I was recently listening to some of the mind-bending lectures from the philosopher Alan Watts’ audiobook for “Out Of Your Mind”.

At one point, Watts discussed how the present informs the past — the idea that the past is constantly changing with every passing moment.

“We must abandon completely the notion of blaming the past for any kind of situation we’re in and reverse our thinking and see that the past always flows back from the present. That now is the creative point of life. So you see, it’s like the idea of forgiving somebody. You change the meaning of the past by doing that … Also, watch the flow of music. The melody as it’s expressed is changed by notes that come later. Just as the meaning of a sentence … you wait till later to find out what the sentence means … The present is always changing the past.”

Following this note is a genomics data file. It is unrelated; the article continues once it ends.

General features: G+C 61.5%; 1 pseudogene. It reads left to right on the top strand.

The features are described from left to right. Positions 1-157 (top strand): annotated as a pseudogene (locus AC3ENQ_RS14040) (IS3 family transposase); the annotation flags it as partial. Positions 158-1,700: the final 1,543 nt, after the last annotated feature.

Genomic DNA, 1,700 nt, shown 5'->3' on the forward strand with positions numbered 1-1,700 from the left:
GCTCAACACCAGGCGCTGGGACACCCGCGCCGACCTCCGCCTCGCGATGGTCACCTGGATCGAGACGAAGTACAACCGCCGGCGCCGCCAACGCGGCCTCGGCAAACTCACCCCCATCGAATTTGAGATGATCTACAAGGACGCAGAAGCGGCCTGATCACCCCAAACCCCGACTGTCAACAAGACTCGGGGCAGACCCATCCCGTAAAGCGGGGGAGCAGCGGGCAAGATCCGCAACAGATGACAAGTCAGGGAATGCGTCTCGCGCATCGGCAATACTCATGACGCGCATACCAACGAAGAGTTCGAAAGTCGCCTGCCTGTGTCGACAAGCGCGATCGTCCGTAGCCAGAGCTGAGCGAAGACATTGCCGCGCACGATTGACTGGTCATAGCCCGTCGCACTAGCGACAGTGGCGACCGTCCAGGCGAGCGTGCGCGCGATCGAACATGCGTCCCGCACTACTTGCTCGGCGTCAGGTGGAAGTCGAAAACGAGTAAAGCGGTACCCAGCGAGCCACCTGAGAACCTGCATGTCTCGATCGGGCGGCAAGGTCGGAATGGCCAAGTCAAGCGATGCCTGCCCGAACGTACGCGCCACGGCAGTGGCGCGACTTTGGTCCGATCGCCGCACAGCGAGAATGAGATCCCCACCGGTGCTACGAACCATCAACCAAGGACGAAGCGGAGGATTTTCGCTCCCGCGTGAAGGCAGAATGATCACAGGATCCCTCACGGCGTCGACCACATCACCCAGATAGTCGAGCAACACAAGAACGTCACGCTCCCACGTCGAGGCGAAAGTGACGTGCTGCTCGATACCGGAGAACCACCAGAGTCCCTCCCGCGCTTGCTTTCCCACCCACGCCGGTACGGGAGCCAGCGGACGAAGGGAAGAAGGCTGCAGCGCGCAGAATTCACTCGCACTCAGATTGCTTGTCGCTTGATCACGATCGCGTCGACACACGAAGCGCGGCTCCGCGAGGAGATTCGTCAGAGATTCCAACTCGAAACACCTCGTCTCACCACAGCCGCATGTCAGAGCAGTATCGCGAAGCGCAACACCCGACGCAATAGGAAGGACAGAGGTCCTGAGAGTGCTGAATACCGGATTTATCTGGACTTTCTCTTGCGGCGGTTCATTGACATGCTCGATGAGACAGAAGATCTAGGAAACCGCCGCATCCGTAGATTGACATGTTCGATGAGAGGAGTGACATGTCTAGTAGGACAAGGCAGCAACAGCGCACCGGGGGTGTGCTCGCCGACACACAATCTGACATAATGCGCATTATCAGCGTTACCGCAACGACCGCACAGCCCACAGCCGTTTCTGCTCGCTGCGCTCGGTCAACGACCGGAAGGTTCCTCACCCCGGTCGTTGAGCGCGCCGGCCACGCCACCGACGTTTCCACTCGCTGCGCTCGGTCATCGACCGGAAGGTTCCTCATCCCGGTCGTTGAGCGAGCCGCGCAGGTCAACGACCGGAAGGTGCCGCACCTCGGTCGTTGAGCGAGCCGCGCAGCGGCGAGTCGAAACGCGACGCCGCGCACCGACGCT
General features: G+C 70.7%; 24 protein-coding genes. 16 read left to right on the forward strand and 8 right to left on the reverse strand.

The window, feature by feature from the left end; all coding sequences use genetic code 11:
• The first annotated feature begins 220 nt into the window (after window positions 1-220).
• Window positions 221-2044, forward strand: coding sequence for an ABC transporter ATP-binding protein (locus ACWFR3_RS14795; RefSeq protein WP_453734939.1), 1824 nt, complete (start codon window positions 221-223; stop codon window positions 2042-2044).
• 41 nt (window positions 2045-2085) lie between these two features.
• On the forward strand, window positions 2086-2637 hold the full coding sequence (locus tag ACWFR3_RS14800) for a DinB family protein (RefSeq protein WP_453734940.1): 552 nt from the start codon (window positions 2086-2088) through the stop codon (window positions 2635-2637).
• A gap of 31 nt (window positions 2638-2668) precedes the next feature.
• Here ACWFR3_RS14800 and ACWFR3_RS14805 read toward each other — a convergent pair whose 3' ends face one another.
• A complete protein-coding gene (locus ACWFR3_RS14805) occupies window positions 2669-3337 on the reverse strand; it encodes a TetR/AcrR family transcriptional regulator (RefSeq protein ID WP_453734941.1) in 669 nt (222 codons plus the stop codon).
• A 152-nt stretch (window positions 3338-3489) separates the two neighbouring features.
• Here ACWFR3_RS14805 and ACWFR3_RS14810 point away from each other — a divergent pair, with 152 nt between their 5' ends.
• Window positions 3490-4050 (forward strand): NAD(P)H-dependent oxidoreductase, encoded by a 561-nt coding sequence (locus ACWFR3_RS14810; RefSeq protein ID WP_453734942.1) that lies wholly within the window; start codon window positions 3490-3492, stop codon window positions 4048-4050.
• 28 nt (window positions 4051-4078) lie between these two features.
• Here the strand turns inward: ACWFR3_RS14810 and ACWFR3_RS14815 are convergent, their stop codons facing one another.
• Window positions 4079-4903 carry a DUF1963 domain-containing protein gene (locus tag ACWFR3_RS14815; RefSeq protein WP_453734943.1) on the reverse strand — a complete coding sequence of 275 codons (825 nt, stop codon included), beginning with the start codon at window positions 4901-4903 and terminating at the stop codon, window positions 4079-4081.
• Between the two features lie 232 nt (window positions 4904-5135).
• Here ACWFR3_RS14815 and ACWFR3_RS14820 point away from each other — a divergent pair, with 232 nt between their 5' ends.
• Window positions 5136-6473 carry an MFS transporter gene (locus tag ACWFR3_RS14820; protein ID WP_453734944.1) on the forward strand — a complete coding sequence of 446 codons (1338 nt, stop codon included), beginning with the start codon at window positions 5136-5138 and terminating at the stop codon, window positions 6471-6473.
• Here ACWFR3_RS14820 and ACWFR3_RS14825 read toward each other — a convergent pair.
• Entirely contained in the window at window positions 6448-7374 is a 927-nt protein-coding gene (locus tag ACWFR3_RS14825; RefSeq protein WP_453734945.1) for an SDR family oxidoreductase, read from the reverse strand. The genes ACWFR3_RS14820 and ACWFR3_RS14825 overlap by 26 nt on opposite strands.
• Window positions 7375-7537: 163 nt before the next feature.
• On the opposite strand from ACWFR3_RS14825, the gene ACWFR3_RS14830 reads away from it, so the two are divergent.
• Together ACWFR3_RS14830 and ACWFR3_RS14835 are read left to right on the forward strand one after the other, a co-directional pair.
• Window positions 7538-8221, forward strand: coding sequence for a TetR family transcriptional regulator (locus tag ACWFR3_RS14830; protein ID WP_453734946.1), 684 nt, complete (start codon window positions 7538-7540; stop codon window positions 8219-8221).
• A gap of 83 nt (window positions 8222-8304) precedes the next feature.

I like to think of myself as open-minded, but I listened to these ideas with some skepticism. Time, as I have experienced, is linear and only progresses. There is no rewind button, there is no changing the past. But the more I let the idea and Watts’ examples sit with me, the more I came to appreciate the truth in them.

Watts’ example of a melody resonated most. Every additional note changes the melody of the tune. So while the previous notes don’t actually change, the notes that follow change the tune. In that way, it’s a different tune than the tune in the past. And in that way, the past — or at least how we hear, see and understand it — has changed.

Some (chewy) food for thought as we near the end of the year and you take time to reflect on it.


Dave Radparvar
Co-Founder, Holstee

P.S. This year we made our annual Reflection Guide available as a printed journal, as well as a printable PDF and Google Doc template.

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